A focus on the iPad could be a boon for [Flickr]. Although a lot of people don’t take photos on their iPad, they sure do like to look at images on it. Could Flickr create a beautiful magazinelike iPad application that allows people to skim through high-resolution images on the service?
As a still-dedicated Flickr user (along with other Newton users out there), it’s nice to hear things are maybe…kind of…hopefully picking up at Flickr.
And Bilton’s idea is great: a way to browse stuff that’s somewhere, quality-wise, between Instagram and 500px. My friends and acquaintances still use Flickr for their good stuff. It’d be nice for this hypothetical iPad treatment to be a nicer version of the Contacts tab on Flickr.com. The problem is that, at least for my contacts, the quantity of stuff has decreased over the years. That’s a shame.
But I still use the hell out of Flickr, and plan to for as long as its around in something like its current form.
While there’s clearly a range of active third-party development going on to bring handwriting recognition to the iPad, unfortunately in my tests they’re far from the quality and accuracy offered by the last version of the Newton OS.
Mikol reviews several stylus options and a few iPad apps, looking for a potential replacement for his Newton in the iPad. His advice: try the free apps first, then spend money.
Since the Macintosh division, as well as many others at Apple, saw the Newton as something that could very well make desktop computers extinct, they decided to develop a Newton-like Mac. Something that could act like a portable, slate-like device. But, unlike the Newton, these devices would run Mac software, with a full Mac operating system, and work with a keyboard and mouse. It was a bridge between the original Macintosh and the new, mobile powerhouse: the Newton.
What proceeds this is a fascinating tour of Apple’s history designing tablet computers – and not just the Newton, but tablet-style Apple IIs and Macs as well.
Reading through this, you get the impression that the folks at Apple have been obsessed with portables for a very long time. All these years later, it’s what the company is best know for.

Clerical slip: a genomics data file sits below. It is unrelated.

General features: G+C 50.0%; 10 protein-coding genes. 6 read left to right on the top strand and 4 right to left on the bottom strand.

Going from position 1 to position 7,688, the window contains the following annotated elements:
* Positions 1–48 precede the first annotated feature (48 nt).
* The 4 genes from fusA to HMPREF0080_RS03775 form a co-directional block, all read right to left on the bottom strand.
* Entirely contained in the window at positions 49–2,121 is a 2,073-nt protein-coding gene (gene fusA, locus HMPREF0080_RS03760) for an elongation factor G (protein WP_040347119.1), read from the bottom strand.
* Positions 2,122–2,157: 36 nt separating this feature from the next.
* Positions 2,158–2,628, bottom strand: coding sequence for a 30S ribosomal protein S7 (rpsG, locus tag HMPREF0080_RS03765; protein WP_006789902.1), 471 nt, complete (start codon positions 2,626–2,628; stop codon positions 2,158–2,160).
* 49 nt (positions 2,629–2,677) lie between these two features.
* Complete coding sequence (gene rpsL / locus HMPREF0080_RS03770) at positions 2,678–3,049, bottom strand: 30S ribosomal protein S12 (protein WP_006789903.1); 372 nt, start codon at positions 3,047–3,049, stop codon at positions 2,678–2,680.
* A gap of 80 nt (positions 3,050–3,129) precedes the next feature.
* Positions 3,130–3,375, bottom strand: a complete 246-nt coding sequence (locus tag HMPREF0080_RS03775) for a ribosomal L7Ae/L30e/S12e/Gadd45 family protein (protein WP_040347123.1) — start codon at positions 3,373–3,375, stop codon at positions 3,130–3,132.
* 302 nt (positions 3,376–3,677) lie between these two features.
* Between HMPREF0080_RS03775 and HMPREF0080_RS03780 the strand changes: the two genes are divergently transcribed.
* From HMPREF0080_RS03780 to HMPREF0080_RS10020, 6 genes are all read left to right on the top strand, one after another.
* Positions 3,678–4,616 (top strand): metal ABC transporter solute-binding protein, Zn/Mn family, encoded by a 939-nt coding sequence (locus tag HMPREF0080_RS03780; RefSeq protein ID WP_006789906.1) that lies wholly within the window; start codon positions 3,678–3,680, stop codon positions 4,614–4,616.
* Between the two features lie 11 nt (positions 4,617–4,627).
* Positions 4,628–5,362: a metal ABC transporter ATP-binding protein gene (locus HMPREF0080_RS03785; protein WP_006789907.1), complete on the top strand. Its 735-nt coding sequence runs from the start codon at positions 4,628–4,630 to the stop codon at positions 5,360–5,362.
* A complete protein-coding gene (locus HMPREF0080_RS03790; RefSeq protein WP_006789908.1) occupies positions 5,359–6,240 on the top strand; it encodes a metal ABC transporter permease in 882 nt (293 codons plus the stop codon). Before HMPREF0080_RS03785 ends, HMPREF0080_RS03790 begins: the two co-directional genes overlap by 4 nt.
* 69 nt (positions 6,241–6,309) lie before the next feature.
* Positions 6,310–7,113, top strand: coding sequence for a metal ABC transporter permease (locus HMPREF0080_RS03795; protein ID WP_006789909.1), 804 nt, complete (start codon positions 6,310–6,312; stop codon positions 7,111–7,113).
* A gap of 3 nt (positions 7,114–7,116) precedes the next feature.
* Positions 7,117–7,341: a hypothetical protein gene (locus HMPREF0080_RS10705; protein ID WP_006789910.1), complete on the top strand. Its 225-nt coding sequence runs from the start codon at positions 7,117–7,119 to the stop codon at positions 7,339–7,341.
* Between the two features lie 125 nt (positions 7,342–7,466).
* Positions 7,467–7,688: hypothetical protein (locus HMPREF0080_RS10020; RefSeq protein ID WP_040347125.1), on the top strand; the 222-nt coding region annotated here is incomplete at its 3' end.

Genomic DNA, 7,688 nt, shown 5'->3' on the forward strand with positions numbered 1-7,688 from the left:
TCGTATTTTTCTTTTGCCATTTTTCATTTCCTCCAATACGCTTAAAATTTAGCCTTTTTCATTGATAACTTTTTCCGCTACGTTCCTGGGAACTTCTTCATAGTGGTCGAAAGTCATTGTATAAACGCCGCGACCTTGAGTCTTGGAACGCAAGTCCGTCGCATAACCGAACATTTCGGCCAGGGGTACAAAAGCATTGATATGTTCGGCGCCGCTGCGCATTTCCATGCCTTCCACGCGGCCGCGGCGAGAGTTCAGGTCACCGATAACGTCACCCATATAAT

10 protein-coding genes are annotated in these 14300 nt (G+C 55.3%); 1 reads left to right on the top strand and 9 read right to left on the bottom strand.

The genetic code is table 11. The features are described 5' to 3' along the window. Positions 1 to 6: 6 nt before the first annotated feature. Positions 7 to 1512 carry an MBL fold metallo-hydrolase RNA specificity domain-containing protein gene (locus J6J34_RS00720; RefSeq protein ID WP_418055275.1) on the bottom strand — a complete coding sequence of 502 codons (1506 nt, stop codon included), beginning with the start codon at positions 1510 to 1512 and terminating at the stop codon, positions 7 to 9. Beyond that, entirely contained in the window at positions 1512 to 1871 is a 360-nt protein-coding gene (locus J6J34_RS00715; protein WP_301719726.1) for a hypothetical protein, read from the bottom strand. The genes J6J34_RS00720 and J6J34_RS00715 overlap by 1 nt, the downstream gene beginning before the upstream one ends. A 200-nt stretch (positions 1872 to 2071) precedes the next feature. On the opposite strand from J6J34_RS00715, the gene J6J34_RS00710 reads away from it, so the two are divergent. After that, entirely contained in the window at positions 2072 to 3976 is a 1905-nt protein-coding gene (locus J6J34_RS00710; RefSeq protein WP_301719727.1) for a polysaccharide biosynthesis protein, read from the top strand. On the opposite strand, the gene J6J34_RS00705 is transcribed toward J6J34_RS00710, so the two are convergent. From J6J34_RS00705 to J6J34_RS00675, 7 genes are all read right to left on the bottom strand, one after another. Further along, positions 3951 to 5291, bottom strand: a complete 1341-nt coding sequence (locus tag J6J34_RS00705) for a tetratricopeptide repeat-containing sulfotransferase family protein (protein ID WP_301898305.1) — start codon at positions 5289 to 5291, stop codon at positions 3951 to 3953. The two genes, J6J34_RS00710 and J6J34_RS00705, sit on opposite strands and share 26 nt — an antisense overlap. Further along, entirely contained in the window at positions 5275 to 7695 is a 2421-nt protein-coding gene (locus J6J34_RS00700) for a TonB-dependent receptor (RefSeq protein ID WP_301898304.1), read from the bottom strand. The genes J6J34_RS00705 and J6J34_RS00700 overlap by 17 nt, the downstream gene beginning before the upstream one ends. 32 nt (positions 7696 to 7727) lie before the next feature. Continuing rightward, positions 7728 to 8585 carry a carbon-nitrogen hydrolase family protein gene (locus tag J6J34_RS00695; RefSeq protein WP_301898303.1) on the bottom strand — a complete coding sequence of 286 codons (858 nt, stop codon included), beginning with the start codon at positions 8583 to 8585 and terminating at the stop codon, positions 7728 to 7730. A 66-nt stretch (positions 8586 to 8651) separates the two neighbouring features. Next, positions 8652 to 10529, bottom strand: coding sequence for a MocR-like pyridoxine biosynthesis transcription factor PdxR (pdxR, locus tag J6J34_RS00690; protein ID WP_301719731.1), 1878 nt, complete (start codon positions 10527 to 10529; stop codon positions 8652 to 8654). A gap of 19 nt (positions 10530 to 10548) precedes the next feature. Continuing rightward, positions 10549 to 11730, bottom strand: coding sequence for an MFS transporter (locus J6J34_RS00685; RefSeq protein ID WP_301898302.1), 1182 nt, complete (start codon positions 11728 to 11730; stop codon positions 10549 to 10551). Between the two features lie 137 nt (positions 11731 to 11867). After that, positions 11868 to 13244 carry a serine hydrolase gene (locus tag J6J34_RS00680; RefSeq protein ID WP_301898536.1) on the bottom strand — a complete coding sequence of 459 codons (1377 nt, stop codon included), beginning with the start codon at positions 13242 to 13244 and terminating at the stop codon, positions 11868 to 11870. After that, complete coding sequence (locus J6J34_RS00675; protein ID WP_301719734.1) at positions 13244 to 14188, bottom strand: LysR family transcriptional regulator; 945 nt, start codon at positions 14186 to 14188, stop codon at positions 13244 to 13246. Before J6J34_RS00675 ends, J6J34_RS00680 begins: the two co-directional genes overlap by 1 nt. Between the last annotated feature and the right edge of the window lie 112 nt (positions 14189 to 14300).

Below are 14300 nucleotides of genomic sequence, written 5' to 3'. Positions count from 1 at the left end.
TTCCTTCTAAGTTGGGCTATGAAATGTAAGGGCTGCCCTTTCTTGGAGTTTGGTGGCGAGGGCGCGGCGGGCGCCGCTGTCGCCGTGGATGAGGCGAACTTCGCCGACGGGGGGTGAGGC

“Back in 1998, Apple killed the floppy drive with one fell swoop. Killing the PC desktop won’t be as quick and easy, but Apple will do it over time. It started with the iPhone, and in a few years we won’t even remember the Finder.”
- Sachin’s Posterous, in a very thought-provoking post. I often wonder what OS X+1 will look like. Not OS X 10.7 or 10.8, but after the tens are done. What does the next-generation, non-OS X-based operating system look like?
“A signature of Apple’s design philosophy is not to just fire-hose features into a product. They like to believe that if they add something, it contributes way more value than what its presence will cost the user, and that the feature is consistent with the ‘story’ of this product. I’ve seen Android tablets with every kind of port and other hardware feature built-in. Mostly, their purpose is to be something that the marketers and the users can point to and say ‘See? Look what this has that yours doesn’t.’
Sometimes they actually enhance the device. Mostly, though, they’re like a third nipple. Good for conversation, but functionally useless.”
- Andy Ihnatko. Feature lists are great, but they’re not everything. I’m keeping track of some Android fans that say, because the iPad is missing some items, it’s going to be a failure. They tend to concentrate on the wrong thing, like iMac haters did when Apple dumped the floppy disk.
I know, I know – it’s probably a joke, right? Especially considering second prize is an iPad. But Think Geek says, “And while the Newton may seem impossibly awesome, we promise it’s true–this contest is NOT a joke.” Who am I to doubt them? Besides the $1,000 grand prize, the bundled Newton is a heckuva money saver.
When you click through to enter, ThinkGeek asks if you want to receive their updates and promotions, so it could be a genius marketing scheme. Just don’t get me wrong: by “scheme” I mean “I’d love to have one.”
And here I had thought of doing something like this as an anniversary prize or something…